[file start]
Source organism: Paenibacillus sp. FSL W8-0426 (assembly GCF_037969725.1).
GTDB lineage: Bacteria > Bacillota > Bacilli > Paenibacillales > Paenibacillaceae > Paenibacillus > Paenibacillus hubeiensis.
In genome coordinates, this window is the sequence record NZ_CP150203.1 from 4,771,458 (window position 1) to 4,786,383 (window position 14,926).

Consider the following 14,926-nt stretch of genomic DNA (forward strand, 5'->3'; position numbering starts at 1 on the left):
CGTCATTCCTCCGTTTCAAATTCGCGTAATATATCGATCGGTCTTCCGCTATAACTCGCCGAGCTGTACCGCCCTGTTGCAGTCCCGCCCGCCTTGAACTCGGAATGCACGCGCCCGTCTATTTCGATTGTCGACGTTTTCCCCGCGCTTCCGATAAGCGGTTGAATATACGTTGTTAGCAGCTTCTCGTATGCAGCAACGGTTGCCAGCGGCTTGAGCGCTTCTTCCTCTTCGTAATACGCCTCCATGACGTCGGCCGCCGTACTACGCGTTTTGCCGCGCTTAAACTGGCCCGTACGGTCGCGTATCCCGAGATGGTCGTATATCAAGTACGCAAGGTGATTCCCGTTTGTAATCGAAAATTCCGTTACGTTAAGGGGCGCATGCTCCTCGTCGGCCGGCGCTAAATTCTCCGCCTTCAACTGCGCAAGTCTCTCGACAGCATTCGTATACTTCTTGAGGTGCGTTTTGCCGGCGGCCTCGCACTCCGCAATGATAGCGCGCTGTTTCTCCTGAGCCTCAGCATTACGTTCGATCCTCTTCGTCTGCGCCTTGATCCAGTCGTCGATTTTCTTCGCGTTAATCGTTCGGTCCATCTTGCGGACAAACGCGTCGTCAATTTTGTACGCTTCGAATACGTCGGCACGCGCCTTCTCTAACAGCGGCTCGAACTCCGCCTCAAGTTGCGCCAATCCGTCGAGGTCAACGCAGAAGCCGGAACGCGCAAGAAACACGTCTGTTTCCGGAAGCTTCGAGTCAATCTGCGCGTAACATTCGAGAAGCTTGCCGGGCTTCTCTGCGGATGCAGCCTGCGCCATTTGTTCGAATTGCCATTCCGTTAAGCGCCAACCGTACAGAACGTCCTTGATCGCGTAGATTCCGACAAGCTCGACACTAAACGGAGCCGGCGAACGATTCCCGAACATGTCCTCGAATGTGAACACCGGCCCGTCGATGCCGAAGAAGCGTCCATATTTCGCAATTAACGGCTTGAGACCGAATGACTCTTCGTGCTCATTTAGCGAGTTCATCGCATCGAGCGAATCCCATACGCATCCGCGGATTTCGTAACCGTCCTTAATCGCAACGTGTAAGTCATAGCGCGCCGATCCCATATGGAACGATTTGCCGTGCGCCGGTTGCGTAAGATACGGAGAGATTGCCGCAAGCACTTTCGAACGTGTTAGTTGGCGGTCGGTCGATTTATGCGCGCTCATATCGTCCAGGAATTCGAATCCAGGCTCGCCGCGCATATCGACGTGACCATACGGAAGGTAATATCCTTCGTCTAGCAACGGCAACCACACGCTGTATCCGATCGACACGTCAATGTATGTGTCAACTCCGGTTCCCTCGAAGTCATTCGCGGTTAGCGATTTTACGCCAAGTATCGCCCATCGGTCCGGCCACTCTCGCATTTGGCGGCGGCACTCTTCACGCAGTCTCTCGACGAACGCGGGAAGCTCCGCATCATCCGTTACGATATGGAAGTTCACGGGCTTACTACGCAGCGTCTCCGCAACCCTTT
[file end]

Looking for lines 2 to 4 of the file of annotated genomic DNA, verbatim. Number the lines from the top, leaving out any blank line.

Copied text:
GTDB lineage: Bacteria > Bacillota > Bacilli > Paenibacillales > Paenibacillaceae > Paenibacillus > Paenibacillus hubeiensis.
In genome coordinates, this window is the sequence record NZ_CP150203.1 from 4,771,458 (window position 1) to 4,786,383 (window position 14,926).

Consider the following 14,926-nt stretch of genomic DNA (forward strand, 5'->3'; position numbering starts at 1 on the left):